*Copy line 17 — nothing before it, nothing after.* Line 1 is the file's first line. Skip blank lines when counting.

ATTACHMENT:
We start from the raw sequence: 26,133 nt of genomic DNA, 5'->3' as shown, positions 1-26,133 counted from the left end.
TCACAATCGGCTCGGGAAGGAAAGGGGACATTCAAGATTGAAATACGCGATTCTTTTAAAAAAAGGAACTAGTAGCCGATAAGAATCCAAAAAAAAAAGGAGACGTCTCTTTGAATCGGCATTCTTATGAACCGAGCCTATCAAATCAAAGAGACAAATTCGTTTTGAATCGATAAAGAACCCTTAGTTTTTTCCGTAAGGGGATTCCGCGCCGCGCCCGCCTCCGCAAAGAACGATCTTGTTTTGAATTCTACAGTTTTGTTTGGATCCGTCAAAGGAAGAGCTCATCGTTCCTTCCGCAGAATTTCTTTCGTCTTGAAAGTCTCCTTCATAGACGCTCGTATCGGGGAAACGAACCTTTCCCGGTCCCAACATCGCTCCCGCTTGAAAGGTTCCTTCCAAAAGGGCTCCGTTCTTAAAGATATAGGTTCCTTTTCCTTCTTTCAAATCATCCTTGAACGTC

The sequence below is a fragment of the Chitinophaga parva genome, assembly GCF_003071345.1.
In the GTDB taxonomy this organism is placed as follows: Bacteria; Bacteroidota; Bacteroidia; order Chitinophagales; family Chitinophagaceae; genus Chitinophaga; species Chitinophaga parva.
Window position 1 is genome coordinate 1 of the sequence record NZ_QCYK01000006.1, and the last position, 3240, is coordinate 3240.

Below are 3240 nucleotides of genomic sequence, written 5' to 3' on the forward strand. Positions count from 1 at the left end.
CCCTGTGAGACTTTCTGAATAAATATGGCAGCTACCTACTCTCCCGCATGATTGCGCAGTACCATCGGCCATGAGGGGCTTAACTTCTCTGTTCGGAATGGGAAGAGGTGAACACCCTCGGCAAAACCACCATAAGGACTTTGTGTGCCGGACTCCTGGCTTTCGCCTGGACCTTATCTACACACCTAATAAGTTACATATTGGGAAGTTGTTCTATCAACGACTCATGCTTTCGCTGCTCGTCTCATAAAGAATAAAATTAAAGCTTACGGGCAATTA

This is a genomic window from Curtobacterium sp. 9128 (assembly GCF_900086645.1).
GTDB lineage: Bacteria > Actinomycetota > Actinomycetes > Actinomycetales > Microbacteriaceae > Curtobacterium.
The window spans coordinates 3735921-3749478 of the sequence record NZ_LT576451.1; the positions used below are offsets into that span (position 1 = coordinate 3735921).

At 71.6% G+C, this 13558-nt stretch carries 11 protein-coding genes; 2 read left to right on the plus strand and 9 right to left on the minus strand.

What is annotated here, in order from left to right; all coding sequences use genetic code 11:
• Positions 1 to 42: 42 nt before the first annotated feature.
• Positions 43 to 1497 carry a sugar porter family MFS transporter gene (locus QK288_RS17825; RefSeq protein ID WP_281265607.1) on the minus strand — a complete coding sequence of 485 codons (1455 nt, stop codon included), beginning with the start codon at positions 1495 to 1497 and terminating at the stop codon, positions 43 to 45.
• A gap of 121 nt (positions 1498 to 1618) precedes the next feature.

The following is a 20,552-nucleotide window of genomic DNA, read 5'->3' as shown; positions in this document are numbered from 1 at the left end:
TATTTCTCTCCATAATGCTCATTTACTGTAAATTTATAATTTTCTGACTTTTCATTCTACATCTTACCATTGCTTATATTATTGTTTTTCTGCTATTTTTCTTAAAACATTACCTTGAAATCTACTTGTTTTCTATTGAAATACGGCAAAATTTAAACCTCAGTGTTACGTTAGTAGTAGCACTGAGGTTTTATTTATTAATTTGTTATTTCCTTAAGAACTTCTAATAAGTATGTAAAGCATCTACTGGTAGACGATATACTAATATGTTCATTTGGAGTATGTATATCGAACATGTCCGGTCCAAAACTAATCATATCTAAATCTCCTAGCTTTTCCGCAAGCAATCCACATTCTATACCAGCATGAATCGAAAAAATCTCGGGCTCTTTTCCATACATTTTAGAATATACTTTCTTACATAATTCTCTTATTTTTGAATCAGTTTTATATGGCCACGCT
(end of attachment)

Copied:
TATTTCTCTCCATAATGCTCATTTACTGTAAATTTATAATTTTCTGACTTTTCATTCTACATCTTACCATTGCTTATATTATTGTTTTTCTGCTATTTTTCTTAAAACATTACCTTGAAATCTACTTGTTTTCTATTGAAATACGGCAAAATTTAAACCTCAGTGTTACGTTAGTAGTAGCACTGAGGTTTTATTTATTAATTTGTTATTTCCTTAAGAACTTCTAATAAGTATGTAAAGCATCTACTGGTAGACGATATACTAATATGTTCATTTGGAGTATGTATATCGAACATGTCCGGTCCAAAACTAATCATATCTAAATCTCCTAGCTTTTCCGCAAGCAATCCACATTCTATACCAGCATGAATCGAAAAAATCTCGGGCTCTTTTCCATACATTTTAGAATATACTTTCTTACATAATTCTCTTATTTTTGAATCAGTTTTATATGGCCACGCT